• W.9-10.3 Create writing that utilizes: a) Organization: introduce a topic; organize complex ideas, concepts, analysis, information, and claims to make important connections and distinctions. Establish and maintain a structure and conventions consistent with the mode of writing. Provide a concluding statement or section that follows from and supports the topic, themes, and experiences presented in the text; b) Transitions: use appropriate and varied transitions to link the major sections of the text, create cohesion, and clarify the relationships among complex ideas and concepts; c) Word Choice (including domain-specific): use culturally-sustaining language and domain-specific vocabulary to manage the complexity of the topic. Use telling details, and sensory language to convey a vivid picture of thoughts, ideas, and experiences.
      • W.11-12.2 Write text in a variety of modes: a) Write arguments and literary analysis to support claims in an analysis of substantive topics or texts. Establish the significance of the claim(s) using valid reasoning. literary theory and relevant and sufficient evidence which introduce precise claim(s), distinguish the claim(s) from alternate or opposing claims, and create an organization that establishes clear relationships among claim(s), counterclaims, reasons, and evidence. Develop claim(s) and counterclaims fairly, supplying evidence for each while pointing out the strengths and limitations of both in a manner that anticipates the audience's knowledge level and concerns; b) Write informative texts that examine and convey complex ideas, concepts, and information clearly and accurately through the effective selection, organization, and analysis of content by introducing a topic; organizing complex ideas, concepts, and information to make important connections and distinctions; including formatting (e.g., headings), graphics (e.g., figures, tables), and multimedia when useful to aiding comprehension; thoroughly developing the topic by selecting the most significant and relevant well-chosen facts, extended definitions, concrete details, quotations, and other information and examples appropriate to the audience's knowledge of the topic; c) Write narratives that develop real or imagined experiences or events using relevant descriptive details, and well-structured event sequences that organize an event sequence logically. Engages and orients the reader by establishing a context and point of view and introducing a narrator or characters; using techniques, such as dialogue, pacing, description, and reflection, to develop experiences, events, and/or characters.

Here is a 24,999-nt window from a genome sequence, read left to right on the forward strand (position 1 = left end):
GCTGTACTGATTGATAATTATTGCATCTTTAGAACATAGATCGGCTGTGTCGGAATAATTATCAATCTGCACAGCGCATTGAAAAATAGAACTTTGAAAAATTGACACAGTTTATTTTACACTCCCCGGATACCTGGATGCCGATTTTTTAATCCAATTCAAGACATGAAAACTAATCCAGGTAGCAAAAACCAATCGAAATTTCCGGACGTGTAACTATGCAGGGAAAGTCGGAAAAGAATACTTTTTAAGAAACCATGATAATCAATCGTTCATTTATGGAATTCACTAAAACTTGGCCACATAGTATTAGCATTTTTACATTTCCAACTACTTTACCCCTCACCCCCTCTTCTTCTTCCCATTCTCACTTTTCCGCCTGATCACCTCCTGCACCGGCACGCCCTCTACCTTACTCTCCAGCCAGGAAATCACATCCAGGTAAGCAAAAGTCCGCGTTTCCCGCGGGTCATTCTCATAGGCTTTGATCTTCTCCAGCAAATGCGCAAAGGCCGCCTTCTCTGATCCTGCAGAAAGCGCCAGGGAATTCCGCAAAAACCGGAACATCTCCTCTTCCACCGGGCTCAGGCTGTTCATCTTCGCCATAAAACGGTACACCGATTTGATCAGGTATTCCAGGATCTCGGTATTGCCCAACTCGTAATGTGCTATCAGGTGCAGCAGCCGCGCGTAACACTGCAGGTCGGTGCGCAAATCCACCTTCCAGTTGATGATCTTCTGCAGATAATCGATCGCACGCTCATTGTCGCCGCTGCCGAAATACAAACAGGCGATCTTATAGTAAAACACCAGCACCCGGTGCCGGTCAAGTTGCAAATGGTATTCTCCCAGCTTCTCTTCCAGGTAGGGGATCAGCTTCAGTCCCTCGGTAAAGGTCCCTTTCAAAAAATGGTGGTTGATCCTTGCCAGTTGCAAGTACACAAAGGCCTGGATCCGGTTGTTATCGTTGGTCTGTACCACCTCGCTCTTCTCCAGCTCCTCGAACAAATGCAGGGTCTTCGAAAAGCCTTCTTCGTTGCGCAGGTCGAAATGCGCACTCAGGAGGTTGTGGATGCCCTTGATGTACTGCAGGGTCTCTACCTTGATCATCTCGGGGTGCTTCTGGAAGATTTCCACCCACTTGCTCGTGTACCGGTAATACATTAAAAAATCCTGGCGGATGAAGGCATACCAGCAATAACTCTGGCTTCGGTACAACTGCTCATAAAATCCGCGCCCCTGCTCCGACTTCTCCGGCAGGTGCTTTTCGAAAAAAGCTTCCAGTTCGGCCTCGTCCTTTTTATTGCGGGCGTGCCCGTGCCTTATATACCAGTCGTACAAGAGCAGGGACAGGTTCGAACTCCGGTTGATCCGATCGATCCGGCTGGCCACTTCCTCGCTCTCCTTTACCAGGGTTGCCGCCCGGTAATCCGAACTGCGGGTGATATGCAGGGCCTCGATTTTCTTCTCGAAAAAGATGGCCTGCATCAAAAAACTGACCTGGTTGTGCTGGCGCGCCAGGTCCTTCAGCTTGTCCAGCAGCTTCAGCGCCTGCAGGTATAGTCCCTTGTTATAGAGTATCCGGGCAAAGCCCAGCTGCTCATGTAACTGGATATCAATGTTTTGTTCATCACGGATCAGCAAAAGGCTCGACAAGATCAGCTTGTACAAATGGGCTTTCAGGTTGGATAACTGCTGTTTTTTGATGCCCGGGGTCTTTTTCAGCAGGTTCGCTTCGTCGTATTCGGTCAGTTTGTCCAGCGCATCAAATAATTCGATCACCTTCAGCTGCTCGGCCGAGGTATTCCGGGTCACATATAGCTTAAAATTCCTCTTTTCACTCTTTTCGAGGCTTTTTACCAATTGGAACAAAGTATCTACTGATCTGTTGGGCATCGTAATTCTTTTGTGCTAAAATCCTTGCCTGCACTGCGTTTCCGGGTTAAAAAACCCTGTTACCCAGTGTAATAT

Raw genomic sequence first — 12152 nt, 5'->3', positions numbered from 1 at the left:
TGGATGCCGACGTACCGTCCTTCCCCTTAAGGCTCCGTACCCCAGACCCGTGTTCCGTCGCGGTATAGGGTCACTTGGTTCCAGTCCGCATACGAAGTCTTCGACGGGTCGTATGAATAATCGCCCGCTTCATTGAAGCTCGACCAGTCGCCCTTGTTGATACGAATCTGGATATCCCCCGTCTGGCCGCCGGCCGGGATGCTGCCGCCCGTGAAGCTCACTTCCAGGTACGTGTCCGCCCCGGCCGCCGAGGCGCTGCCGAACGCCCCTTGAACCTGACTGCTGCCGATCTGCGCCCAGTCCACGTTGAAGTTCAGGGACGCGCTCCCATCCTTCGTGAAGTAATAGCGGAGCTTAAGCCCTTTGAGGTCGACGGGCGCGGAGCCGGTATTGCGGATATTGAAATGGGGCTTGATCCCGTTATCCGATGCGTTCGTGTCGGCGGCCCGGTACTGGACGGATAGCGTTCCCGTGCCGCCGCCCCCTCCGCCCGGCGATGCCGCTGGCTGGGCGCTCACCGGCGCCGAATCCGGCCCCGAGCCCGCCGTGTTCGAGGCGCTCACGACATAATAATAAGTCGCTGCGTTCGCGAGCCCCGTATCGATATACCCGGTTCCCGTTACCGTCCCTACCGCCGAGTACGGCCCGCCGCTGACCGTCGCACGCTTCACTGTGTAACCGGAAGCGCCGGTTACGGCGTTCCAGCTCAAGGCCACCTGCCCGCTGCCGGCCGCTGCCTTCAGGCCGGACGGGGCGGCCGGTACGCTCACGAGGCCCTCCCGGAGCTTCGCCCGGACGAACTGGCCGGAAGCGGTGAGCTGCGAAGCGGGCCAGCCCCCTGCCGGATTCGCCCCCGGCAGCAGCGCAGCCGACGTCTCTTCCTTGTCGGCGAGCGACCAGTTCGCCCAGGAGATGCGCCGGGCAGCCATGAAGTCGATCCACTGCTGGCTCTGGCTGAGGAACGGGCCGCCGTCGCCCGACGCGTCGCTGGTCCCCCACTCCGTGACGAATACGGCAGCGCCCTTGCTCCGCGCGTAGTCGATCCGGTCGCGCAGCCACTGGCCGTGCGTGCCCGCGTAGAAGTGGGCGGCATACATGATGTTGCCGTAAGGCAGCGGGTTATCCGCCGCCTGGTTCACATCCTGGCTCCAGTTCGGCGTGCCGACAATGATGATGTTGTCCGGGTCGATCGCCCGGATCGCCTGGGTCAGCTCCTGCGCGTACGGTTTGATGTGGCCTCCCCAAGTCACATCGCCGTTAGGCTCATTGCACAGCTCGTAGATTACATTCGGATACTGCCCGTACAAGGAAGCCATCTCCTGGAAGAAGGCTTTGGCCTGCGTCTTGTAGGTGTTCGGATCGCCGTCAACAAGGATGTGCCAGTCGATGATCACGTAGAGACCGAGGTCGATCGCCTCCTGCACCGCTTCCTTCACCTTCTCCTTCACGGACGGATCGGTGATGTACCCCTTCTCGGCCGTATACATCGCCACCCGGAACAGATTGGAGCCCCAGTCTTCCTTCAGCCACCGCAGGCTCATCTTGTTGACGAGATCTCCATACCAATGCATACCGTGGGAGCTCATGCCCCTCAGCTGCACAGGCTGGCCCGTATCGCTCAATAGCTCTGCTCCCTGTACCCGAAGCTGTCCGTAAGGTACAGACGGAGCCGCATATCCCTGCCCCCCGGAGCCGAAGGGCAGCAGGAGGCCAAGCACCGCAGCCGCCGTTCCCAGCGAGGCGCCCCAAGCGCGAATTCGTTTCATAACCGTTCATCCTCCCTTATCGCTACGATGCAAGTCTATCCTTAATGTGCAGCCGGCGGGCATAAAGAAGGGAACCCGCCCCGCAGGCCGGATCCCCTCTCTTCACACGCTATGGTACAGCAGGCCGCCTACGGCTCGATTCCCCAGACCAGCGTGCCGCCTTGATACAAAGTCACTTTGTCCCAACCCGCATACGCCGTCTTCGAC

• W.11-12.3 Create writing that utilizes: a) Organization: introduce a topic; organize complex ideas, concepts, analysis, information, and claims so that each new element builds on that which precedes it to create a unified whole. Establish and maintain a structure and conventions consistent with the mode of writing. Provide a concluding statement or section that follows from and supports the topic, themes, and experiences presented in the text; b) Transitions: use appropriate and varied transitions and syntax to link the major sections of the text, create cohesion, and clarify the relationships among complex ideas and concepts; c) Word Choice (including domain-specific): use culturally-sustaining language and domain-specific vocabulary to manage the complexity of the topic. Use techniques such as metaphor, simile, and analogy to manage the complexity of the topic.